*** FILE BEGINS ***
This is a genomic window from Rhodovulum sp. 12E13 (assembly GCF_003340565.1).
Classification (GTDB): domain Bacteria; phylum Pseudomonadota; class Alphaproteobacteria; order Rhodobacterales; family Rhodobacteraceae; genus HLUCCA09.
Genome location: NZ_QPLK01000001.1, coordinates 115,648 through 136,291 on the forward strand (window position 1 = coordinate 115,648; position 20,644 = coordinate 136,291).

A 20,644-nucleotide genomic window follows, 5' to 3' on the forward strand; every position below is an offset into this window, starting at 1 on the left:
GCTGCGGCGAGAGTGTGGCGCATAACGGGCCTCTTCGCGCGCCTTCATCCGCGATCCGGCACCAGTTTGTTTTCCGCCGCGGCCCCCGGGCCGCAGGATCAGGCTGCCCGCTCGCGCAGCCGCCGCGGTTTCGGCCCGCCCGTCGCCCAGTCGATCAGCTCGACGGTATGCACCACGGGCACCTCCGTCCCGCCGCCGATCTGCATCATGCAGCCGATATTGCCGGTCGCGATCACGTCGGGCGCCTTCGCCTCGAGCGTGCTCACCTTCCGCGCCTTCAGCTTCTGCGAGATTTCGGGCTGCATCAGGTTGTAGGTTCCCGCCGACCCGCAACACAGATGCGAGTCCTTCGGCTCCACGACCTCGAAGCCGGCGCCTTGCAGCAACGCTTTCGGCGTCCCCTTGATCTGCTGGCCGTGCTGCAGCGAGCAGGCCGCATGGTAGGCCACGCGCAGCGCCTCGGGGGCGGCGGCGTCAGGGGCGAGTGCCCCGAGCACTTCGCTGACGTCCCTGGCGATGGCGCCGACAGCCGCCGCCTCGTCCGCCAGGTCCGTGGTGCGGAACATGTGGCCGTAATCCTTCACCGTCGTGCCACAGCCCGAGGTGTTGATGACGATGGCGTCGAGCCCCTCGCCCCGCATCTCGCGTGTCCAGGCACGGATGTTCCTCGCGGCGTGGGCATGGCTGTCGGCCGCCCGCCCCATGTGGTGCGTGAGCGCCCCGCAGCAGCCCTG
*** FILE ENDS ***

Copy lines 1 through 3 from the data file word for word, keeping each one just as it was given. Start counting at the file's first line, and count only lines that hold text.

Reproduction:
This is a genomic window from Rhodovulum sp. 12E13 (assembly GCF_003340565.1).
Classification (GTDB): domain Bacteria; phylum Pseudomonadota; class Alphaproteobacteria; order Rhodobacterales; family Rhodobacteraceae; genus HLUCCA09.
Genome location: NZ_QPLK01000001.1, coordinates 115,648 through 136,291 on the forward strand (window position 1 = coordinate 115,648; position 20,644 = coordinate 136,291).